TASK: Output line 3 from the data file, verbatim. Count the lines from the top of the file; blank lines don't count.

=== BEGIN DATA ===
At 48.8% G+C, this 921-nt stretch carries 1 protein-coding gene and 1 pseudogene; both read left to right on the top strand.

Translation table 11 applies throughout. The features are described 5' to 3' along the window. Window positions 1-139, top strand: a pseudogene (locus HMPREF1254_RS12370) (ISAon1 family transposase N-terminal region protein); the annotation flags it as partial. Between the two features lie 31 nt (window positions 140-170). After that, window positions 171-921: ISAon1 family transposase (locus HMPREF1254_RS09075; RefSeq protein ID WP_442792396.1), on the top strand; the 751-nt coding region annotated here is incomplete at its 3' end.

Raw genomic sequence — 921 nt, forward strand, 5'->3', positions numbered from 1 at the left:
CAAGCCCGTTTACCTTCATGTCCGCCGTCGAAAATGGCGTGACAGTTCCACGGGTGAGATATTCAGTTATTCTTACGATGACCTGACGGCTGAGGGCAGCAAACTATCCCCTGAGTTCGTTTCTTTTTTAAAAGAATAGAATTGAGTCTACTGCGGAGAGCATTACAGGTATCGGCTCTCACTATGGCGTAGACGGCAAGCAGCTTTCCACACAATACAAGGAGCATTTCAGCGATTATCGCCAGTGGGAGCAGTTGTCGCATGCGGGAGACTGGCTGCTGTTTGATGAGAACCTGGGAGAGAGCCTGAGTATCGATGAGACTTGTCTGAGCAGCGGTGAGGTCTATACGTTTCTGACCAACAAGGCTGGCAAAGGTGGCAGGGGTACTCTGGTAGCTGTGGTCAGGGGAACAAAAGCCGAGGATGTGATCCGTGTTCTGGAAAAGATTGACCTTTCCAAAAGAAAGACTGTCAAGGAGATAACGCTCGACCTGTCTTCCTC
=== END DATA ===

Raw genomic sequence — 921 nt, forward strand, 5'->3', positions numbered from 1 at the left: